CLOCKWORK STORYBOOK: Daryl Gregory launches Harrison Squared

by

Daryl Gregory sent in an excerpt from his Clockwork Storybook 30 Day Writing Challenge, where readers are introduced to Harrison Squared and his first day of school.

Harrison Squared and the Deep Ones

The building was watching him. Harrison stood on the sidewalk, gazing up at it. It looked like a single gigantic block of dark stone, its surface wet and streaked with veins of white salt, as if it had just risen whole from the depths of the ocean. The huge front door gaped like a wailing mouth. Above, a pair of arched windows glared down at him.

The sign out front said THE ARKHAM MIDDLE SCHOOL FOR ABSOLUTELY NORMAL CHILDREN.

Harrison Harrison shook his head, and turned to his parents. “I’m not going in there,” he said. “That’s not a school, that’s a…” He didn’t know what it was. A mausoleum, maybe. An old church. Something they forgot to tear down, but instead said, Hey, let’s put kids in there.

Except, where were the kids? Nobody was outside. He could hear a distant murmuring, or perhaps a chant. Maybe they were saying the pledge of allegiance. His first day at the new school and he was already late.

“It’s just a little old,” Mom said.

“It ought to be condemned,” Harrison said.

“Please, kiddo,” Mom said. “Give it a try.”

Give it a try. That’s what she said when she told him they were moving away from San Diego, California to Innsmouth, Massachusetts. That’s what she said when they first drove into town, past gray dirty storefronts and weather-beaten buildings, and showed him the rickety old house they would be renting. All so Mom could write her book on Rhincodon maximus, which was a kind of whale shark that may not even exist. Only five people had ever seen one, and they were all fishermen who were dead now. Mom was an ichthyologist, a fish scientist, which meant that she had a license to ruin her child’s life if something with fins needed her attention.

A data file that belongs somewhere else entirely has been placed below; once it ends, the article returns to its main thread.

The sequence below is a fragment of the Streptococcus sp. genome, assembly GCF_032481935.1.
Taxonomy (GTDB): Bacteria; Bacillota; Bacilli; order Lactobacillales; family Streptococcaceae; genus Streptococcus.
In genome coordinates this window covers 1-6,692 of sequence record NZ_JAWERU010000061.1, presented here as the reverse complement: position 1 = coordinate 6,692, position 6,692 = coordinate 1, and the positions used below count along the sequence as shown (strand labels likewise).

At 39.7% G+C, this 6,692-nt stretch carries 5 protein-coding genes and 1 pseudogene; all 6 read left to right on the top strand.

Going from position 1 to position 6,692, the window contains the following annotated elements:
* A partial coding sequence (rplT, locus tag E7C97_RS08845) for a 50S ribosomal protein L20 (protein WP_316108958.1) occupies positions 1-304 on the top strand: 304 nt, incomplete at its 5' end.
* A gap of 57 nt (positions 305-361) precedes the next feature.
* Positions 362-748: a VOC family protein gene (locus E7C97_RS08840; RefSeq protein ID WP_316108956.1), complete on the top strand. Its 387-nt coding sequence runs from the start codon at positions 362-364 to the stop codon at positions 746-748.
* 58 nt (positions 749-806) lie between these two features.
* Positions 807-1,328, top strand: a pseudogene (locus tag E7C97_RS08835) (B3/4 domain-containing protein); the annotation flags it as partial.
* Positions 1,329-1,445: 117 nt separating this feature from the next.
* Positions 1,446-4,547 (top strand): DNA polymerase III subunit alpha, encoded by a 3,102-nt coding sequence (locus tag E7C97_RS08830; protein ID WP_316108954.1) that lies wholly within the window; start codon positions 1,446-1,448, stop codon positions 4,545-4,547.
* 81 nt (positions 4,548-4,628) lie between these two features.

Mom tried to smile, but he could see how anxious she was. She had chartered a fishing boat which was waiting to take her out into the bay where she could set out her equipment. But she was feeling guilty about leaving him, which made Harrison feel guilty. How was that fair?
“Fine,” he said. He picked up his backpack.

“Thanks, H2,” she said. That was her nickname for him. Harrison Squared. “I talked to the principal, Mr. Montooth, and he said just to check in at the main office. I’ve got to run. Are you all set?”
“If I don’t come back,” Harrison said, “Send reinforcements.”
She laughed and kissed the top of his head. Then she hopped into their ancient pickup and lurched away from the curve, the engine rattling. She threw out a hand, waving to him as she drove away.
Harrison thought about ditching school. But where would he go, and what would he do? Their rental house didn’t even have a TV. He shouldered his pack, then walked up the steps and into the first day of sixth grade.
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Harrison pushed on the big wooden door, and it swung open on squealing hinges. The large room beyond was a kind of atrium, the high ceiling supported with buttresses like the ribs of a huge animal. The only light came from globes of yellow glass that hung down out of the dark on thin wires. The wooden floorboards were so dark they seemed to absorb the light.